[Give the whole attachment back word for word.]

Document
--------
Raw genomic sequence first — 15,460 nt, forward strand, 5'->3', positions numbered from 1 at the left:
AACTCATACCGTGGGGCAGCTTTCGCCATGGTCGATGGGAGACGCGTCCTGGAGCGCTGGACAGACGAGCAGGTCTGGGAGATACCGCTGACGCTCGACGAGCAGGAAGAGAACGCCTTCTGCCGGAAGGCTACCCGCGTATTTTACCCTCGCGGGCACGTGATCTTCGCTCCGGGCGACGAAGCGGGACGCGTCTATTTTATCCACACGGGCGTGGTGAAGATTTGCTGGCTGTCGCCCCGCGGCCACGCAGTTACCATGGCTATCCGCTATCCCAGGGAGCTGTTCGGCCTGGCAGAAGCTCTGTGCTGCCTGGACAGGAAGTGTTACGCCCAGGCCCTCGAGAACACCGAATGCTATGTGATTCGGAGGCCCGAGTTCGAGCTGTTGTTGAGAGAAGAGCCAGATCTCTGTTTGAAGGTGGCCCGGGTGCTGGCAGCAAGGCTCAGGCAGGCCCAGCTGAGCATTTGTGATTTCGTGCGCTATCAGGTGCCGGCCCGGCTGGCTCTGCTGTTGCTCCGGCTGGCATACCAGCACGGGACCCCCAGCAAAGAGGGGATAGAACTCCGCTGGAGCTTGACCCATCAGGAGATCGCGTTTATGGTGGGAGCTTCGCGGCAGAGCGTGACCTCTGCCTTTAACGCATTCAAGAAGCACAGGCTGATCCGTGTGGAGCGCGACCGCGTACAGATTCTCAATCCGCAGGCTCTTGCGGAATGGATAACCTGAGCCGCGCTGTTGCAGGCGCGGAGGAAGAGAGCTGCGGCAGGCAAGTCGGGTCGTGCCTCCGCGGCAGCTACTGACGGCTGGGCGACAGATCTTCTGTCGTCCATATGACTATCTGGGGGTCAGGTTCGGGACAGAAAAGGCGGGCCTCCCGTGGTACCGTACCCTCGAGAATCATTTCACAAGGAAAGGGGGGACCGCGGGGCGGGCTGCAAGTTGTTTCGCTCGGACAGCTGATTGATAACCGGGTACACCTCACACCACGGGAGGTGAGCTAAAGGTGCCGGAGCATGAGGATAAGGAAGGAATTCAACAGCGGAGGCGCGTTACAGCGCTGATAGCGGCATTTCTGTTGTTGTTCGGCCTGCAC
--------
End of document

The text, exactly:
Raw genomic sequence first — 15,460 nt, forward strand, 5'->3', positions numbered from 1 at the left:
AACTCATACCGTGGGGCAGCTTTCGCCATGGTCGATGGGAGACGCGTCCTGGAGCGCTGGACAGACGAGCAGGTCTGGGAGATACCGCTGACGCTCGACGAGCAGGAAGAGAACGCCTTCTGCCGGAAGGCTACCCGCGTATTTTACCCTCGCGGGCACGTGATCTTCGCTCCGGGCGACGAAGCGGGACGCGTCTATTTTATCCACACGGGCGTGGTGAAGATTTGCTGGCTGTCGCCCCGCGGCCACGCAGTTACCATGGCTATCCGCTATCCCAGGGAGCTGTTCGGCCTGGCAGAAGCTCTGTGCTGCCTGGACAGGAAGTGTTACGCCCAGGCCCTCGAGAACACCGAATGCTATGTGATTCGGAGGCCCGAGTTCGAGCTGTTGTTGAGAGAAGAGCCAGATCTCTGTTTGAAGGTGGCCCGGGTGCTGGCAGCAAGGCTCAGGCAGGCCCAGCTGAGCATTTGTGATTTCGTGCGCTATCAGGTGCCGGCCCGGCTGGCTCTGCTGTTGCTCCGGCTGGCATACCAGCACGGGACCCCCAGCAAAGAGGGGATAGAACTCCGCTGGAGCTTGACCCATCAGGAGATCGCGTTTATGGTGGGAGCTTCGCGGCAGAGCGTGACCTCTGCCTTTAACGCATTCAAGAAGCACAGGCTGATCCGTGTGGAGCGCGACCGCGTACAGATTCTCAATCCGCAGGCTCTTGCGGAATGGATAACCTGAGCCGCGCTGTTGCAGGCGCGGAGGAAGAGAGCTGCGGCAGGCAAGTCGGGTCGTGCCTCCGCGGCAGCTACTGACGGCTGGGCGACAGATCTTCTGTCGTCCATATGACTATCTGGGGGTCAGGTTCGGGACAGAAAAGGCGGGCCTCCCGTGGTACCGTACCCTCGAGAATCATTTCACAAGGAAAGGGGGGACCGCGGGGCGGGCTGCAAGTTGTTTCGCTCGGACAGCTGATTGATAACCGGGTACACCTCACACCACGGGAGGTGAGCTAAAGGTGCCGGAGCATGAGGATAAGGAAGGAATTCAACAGCGGAGGCGCGTTACAGCGCTGATAGCGGCATTTCTGTTGTTGTTCGGCCTGCAC